Greycourt / Camp LaGuardia
Built by New York City in 1918, about 60 miles northwest of the city, the brick buildings of Greycourt served as a women's prison until 1934. The property was then turned over to the city's welfare department and it became a "farm colony" for unemployed men, bussed to the countryside from New York City. In 1935 it was renamed Camp Laguardia for New York City's sitting mayor Fiorello Laguardia. It was regarded as a "harmless haven for convalescing old men," many of whom worked in nearby Borscht Belt resorts. But in the 1980s crack and deinstitutionalization of the mentally ill changed all peaceful perceptions of the property. Tensions simmered in towns nearby as occasional incidents between local citizens and camp residents became more common and more violent.
In 2006, Mayor Bloomberg announced that New York City was getting out of the business of sheltering homeless people indefinitely and that Camp Laguardia would close in July 2007. Orange County Executive Ed Diana announced then that the property would become affordable/senior housing, and storage for new voting machines. The site remains disused however.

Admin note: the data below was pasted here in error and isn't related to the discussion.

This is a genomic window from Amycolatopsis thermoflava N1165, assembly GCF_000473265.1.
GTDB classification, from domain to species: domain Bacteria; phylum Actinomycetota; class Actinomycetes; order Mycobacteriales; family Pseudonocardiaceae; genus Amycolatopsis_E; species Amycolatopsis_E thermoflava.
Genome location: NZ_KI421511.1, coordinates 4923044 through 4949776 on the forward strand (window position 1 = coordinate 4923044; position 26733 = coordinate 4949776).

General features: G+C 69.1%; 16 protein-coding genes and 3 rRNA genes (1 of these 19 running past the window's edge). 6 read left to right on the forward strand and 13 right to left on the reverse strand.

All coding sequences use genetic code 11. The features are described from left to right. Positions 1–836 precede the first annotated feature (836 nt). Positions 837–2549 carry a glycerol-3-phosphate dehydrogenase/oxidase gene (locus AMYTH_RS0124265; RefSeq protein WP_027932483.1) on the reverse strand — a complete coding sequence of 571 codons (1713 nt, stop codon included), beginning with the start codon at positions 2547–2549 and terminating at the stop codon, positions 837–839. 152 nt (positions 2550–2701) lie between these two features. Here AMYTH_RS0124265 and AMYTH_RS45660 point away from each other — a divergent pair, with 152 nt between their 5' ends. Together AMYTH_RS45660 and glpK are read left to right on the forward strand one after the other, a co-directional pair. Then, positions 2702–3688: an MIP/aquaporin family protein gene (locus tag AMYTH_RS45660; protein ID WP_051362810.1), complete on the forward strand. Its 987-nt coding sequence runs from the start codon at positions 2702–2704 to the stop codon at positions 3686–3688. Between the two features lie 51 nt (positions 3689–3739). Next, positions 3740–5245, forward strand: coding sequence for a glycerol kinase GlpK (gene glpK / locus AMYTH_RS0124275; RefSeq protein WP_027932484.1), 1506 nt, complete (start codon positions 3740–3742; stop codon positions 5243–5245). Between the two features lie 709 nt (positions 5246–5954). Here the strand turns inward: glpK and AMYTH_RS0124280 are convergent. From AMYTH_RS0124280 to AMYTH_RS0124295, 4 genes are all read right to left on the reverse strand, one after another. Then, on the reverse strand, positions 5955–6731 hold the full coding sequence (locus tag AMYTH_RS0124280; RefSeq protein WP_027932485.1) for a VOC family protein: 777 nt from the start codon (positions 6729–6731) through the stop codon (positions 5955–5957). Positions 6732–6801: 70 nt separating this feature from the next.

Photographs October 2013.
New York City in the Great Depression
Annual Report of the Prison Association of New York
Camp Laguardia Will Close By July
A Shelter Far From the Streets
The Seal of New York City. Pretty much tells the whole story of the city's founding.
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